The atmosphere when Montreal's playing in the play-offs is incredible, but there's expectancy. That's because the Canadiens have won Stanley Cups, but they haven't won a thing since 1993, and it's really grating on the fan base's minds. That impatience and pressure has led Montreal's ownerships to constantly change coaches.

Kentucky Wildcats (College Basketball)

Kentucky's team was expected (somewhat fancifully) to go unbeaten this season. They didn't, scraping into the March Madness thanks to a good conference tournament. They were favourites for the final, which they lost to Connecticut. The fans were furious at the loss.

What does this tell us about Big Blue? UK has a history of success, having won eight titles, gone to 25 Final Fours, won 52 conference titles, and sent 82 players to the NBA. They are expected to win every year. If that doesn't happen, it's considered a failure. Even if the team goes off to the NBA.

Notre Dame Fighting Irish (College Football)

With Notre Dame, the pressure comes from everywhere. It comes from the media, it comes from a fan base spoiled by a tradition of winning (they have the highest winning percentage of top-tier college football teams over the last 100 years) and sending great players to the NFL.

Notre Dame's the biggest name in college football by a mile off-the-pitch (it has its own TV deal with NBC), but aside from a superb season in 2012 (which ended in an embarrassing loss to Alabama in the National Championship Game) not on the pitch since 1988. That doesn't exactly make the fan base happy.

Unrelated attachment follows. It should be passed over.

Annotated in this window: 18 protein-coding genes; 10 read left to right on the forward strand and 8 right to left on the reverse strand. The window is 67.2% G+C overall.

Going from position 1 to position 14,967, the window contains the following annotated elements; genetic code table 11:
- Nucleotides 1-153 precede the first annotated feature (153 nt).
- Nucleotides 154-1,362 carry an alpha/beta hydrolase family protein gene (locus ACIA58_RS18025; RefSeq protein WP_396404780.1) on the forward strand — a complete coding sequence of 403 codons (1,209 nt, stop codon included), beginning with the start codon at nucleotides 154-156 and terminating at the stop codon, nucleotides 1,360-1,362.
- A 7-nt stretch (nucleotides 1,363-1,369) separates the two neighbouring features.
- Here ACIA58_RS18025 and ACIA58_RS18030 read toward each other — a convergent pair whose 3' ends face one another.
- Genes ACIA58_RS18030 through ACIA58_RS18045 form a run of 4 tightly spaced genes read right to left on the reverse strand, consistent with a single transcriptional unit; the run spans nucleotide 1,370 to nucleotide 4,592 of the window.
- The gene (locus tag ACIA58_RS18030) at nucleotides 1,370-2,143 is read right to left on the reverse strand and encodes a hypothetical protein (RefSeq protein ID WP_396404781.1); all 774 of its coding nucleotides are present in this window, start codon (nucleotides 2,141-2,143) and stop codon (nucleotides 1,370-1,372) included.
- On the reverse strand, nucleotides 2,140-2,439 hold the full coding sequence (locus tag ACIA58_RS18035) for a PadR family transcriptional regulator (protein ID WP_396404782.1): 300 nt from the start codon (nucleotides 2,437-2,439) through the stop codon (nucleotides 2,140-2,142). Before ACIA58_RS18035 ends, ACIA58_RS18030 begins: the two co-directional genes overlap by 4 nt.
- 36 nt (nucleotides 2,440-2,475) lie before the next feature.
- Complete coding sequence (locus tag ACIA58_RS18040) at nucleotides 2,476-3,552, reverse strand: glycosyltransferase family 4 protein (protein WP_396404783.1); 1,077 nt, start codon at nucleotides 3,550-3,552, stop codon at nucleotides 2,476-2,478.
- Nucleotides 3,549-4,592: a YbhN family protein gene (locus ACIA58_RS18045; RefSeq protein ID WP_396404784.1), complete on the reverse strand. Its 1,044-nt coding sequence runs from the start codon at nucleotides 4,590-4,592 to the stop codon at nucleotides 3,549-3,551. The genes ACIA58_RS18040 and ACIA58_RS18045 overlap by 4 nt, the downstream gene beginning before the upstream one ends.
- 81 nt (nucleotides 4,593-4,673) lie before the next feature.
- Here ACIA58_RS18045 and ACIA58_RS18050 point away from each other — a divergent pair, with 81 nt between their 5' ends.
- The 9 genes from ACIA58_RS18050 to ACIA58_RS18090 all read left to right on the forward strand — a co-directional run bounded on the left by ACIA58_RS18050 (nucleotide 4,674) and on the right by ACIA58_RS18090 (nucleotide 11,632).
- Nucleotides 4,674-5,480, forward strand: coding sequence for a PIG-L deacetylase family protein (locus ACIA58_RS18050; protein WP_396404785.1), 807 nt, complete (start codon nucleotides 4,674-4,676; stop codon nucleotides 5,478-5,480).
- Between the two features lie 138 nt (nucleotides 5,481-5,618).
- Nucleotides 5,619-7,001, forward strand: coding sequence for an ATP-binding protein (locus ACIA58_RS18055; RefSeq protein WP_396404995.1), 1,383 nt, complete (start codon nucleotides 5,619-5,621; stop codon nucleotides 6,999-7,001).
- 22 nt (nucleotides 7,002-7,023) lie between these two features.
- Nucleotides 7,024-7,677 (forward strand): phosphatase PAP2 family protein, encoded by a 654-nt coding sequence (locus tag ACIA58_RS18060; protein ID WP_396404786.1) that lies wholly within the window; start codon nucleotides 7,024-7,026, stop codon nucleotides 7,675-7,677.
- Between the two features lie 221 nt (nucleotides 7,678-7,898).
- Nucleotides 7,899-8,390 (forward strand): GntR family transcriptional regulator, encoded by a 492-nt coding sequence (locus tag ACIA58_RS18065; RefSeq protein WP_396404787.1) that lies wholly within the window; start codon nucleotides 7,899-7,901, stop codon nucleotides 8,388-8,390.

New York Knicks (NBA)

The problem with the Knicks is that they've gone down the Lakers and Yankees route of 'win now, screw the future'. They've spent a lot on superstars who have either been injured or have the chemistry of oil and water, and the raucous fan base that came to Madison Square Garden to cheer in 2012-13 came to boo in 2013-4 when they missed the play-offs. Knicks fans expect to be competitive every year, and when it doesn't happen, all hell breaks loose.

Alabama Crimson Tide (College Football)

After Nick Saban took charge at the University of Alabama in 2007, there was an expectancy to win immediately. Saban took two seasons to win title No.1, and he won back-to-back titles in the 2011-12 and 2012-13 seasons. Every year, Alabama's expected to go 13-0 and win the title now. And at the very least, beat hated rival Auburn every season.

And when they don't do it, the fan base is furious (see 2013 for details). All the recent success - as well as the history of accomplishments by legendary coach Bear Bryant, who won 323 games and six National Championships in Tuscaloosa, and whose voice recording still echoes in Bryant-Denny Stadium before games - means there's pressure.

Chicago Cubs (Baseball)

Not having won a World Series since 1908 will make one of the most faithful franchises in baseball believe a little more that this will be their year. And when this year becomes another sucky one, those results pour pressure on ownership and management. Hence why their managers seem to last two or three seasons.